The newswires, twitterverse, and yes, the blogosphere were all abuzz late this week over a bizarre incident which occurred a few days ago in Texas (news link here). Apparently an angry ex-girlfriend (common-law wife, technically) went to her ex's home, took the seven goldfish that had once belonged to both of them in happier times, fried them, and ate them (well, at least three of them anyway--I guess anger only took her so far).
Now firstly, this is just plain horrifying. Clearly this woman was very disturbed to do something so malicious and macabre to those innocent animals. (Though some have pointed out that this doesn't really qualify as animal cruelty since we as a society regularly kill and eat fish. I can respect that viewpoint. But at the very least the intent makes it cruel.)
In any case, the story has spread around the world like virtual wildfire. Clearly people are fascinated by the tale. Some are even amused, at least partly in spite of themselves, but whatever their reaction, people are talking about it, a lot.
It's not really surprising that the story has captured so much attention, given our culture's longstanding preoccupation with an archetype that this woman stands for: the volative, vindictive female ex. People will hear a story like this, nod, and intone something like that old standby, "Hell hath no fury like a women scorned" (William Congreve, 1697; a lot of people think another William (Shakepeare) said it, but it was Mr.C). Anyway, there's definitely an idea floating around in our collective unconscious that jilted female lovers are often crazy and dangerous, and it's reflected in many of our stories. They go back at least as far as the ancient greek goddess Hera, wife of Zeus, who would take out her jealous wrath on his lovers by turning them into various animals (though, apparently, not going so far as to cook and eat those animals). Speaking of cooking, the most iconic example of this crazy-female-ex syndrome is, of course, Glenn Close's role in the movie Fatal Attraction. A poor bunny rabbit was the victim of her wrath in that case (what is it with the cooking of pets, anyway?) There was a movie starring Beyonce out this year, Obsessed, which I think stayed in theaters for about 5 minutes, but it went along similar lines.
Clearly things like this do happen, as the true story out of texas demonstrates. Sometimes women go crazy during a breakup, and my last post discussed that at length. Sometimes, unfortunately, they were disturbed before the breakup and it comes out during or after a split. It's a real problem, and helping to minimize its impact is part of why I do what I do.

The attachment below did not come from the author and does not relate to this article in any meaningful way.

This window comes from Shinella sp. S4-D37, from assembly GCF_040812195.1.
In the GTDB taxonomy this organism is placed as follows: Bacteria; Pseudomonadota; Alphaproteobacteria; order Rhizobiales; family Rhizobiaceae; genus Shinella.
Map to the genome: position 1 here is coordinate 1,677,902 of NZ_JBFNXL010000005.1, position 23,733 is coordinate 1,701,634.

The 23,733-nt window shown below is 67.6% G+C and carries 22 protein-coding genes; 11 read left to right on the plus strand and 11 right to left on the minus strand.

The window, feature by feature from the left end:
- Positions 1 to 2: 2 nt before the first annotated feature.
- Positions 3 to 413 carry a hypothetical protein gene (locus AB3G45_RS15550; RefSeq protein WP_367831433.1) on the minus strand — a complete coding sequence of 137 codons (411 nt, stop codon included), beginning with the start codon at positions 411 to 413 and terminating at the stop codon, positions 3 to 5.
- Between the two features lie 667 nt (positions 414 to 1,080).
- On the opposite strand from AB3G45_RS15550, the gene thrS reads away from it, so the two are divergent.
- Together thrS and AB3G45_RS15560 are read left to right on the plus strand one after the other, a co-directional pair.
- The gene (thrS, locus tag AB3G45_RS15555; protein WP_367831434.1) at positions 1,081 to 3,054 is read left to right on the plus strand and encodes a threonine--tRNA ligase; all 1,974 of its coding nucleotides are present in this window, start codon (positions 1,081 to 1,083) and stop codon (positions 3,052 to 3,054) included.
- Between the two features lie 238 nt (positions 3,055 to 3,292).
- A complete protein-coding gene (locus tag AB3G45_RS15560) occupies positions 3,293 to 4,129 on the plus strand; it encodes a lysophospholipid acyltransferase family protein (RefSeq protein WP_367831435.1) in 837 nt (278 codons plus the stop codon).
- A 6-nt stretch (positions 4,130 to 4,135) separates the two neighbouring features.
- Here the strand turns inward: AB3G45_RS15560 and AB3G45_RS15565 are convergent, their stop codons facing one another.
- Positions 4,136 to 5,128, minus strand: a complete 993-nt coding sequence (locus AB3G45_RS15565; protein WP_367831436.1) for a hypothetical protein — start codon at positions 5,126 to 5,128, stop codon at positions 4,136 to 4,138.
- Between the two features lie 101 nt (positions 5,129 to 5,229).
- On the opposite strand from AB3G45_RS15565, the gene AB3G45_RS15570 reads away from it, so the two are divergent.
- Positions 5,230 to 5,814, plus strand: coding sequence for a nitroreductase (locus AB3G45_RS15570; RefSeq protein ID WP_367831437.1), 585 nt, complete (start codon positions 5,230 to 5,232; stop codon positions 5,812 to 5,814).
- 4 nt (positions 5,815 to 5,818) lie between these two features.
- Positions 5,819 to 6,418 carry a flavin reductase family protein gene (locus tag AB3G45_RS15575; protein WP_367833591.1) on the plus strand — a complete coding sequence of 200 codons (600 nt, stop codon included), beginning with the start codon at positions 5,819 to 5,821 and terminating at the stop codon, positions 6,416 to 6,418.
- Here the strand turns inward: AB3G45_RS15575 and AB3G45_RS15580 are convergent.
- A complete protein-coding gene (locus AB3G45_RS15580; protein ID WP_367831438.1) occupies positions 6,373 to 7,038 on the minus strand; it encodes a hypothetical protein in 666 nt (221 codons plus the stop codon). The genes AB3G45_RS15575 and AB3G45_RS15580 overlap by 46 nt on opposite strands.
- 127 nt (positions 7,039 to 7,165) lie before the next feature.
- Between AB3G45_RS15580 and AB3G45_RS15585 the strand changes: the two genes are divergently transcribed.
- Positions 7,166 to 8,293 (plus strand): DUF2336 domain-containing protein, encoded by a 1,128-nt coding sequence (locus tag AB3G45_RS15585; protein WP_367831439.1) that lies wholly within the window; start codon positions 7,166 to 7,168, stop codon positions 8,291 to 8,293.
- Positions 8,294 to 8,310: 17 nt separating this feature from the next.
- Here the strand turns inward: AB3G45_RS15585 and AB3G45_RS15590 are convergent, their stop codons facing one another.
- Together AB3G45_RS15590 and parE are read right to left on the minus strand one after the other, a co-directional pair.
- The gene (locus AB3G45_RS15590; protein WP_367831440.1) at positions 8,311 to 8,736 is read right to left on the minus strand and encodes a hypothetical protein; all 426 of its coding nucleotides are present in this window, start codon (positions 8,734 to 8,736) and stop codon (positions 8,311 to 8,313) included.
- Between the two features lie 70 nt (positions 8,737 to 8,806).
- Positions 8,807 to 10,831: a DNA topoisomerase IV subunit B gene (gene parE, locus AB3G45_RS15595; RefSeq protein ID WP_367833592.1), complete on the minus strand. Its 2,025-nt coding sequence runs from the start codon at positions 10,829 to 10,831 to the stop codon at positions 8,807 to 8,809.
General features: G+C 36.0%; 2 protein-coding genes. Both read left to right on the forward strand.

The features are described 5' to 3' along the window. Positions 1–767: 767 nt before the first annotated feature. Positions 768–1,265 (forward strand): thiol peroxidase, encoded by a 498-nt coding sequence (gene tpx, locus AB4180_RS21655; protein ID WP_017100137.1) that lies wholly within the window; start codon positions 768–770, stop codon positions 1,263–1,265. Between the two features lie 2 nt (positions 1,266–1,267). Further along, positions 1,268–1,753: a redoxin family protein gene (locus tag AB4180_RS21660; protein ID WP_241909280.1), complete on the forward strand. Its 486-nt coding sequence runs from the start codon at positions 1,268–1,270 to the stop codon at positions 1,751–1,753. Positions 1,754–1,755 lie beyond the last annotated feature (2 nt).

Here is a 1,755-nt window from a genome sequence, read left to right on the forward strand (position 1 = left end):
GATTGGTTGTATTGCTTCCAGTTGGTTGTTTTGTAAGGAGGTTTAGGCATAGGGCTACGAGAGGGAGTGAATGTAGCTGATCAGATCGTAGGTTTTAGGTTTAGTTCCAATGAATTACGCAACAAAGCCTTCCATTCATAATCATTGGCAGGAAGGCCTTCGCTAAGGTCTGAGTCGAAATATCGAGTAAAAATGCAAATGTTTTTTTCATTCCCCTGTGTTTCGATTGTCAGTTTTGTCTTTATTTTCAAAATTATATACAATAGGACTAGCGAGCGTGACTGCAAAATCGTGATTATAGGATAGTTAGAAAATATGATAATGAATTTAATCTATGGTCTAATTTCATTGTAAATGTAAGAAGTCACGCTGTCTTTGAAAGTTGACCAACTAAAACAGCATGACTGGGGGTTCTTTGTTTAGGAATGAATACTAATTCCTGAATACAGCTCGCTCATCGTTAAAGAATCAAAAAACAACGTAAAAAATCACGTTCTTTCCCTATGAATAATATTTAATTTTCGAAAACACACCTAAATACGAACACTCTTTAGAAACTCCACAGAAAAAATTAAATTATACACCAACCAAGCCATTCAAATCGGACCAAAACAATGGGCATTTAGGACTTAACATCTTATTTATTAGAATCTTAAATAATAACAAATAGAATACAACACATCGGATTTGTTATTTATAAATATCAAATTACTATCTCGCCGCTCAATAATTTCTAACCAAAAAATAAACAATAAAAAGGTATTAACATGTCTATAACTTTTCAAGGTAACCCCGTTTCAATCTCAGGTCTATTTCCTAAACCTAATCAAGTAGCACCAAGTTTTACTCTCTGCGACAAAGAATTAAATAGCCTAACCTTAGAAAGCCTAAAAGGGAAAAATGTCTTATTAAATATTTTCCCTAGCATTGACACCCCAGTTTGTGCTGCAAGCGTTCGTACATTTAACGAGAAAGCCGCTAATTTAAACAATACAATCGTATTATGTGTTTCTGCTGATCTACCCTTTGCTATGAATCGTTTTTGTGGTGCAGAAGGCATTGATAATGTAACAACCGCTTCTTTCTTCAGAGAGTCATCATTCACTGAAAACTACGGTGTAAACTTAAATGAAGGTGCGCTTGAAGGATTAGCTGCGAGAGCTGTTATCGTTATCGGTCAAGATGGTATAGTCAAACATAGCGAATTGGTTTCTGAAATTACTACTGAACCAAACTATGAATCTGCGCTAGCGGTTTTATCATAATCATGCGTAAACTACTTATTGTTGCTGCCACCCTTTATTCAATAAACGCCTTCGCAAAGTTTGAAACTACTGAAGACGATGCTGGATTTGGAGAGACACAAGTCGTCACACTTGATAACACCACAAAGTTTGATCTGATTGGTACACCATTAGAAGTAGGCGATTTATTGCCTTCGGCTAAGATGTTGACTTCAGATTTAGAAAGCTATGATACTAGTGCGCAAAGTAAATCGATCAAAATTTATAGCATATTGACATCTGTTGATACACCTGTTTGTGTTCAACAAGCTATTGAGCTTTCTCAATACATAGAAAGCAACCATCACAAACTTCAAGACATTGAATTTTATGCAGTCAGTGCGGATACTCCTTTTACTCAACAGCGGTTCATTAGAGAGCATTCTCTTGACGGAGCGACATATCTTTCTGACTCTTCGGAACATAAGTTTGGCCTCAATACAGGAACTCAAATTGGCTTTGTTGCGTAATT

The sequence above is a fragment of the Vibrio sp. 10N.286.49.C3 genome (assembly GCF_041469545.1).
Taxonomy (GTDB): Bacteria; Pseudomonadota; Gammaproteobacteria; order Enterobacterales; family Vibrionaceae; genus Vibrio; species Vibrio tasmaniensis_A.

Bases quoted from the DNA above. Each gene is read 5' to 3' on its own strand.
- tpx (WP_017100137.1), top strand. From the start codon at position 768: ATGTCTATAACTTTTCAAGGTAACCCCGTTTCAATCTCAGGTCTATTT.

However, the story that happens far, far more often involves men stalking, harrassing, attacking and ultimately killing their former partners. Whether the relationship is heterosexual or same-sex, men are far more likely than women to act out in a way that is threatening or violent during a breakup or divorce. You can check out some statistics about gender and ex-intimate partner stalking here.
Not to say that it's in any way less scary or horrible when a man is the victim and the woman is the perpetrator. It's just awful and wrong, no matter who's doing it. I do find it interesting though how absorbed our culture is by the whole hell-hath-no-fury thing about women. Maybe hell doesn't, but according to those statistics I would say that men certainly do hath it, and more so than women. Maybe the fact that it's so unfortunately common, and therefore sad, is what keeps it from being as compelling a story?
Perhaps it would be a good idea to include in the new website I'm building a section on what to do about an ex who won't leave you alone? My focus so far has been on getting over your ex, but what about when they won't get over you and things have taken a dark turn? Serious food for thought there. I know one of the effects of being stalked is feeling isolated; I'd like to give support if I can. For now, here's at least one link with some info for stalking or potential stalking victims here.
In the meantime, if you're the one who's angry, talk to your friends about it, or a professional if needed. Get your aggression out at the gym or a serious cleaning frenzy. Get yourself somewhere private where you won't freak anyone out and scream your head off for a minute if you need to. Just leave the goldfish alone, please.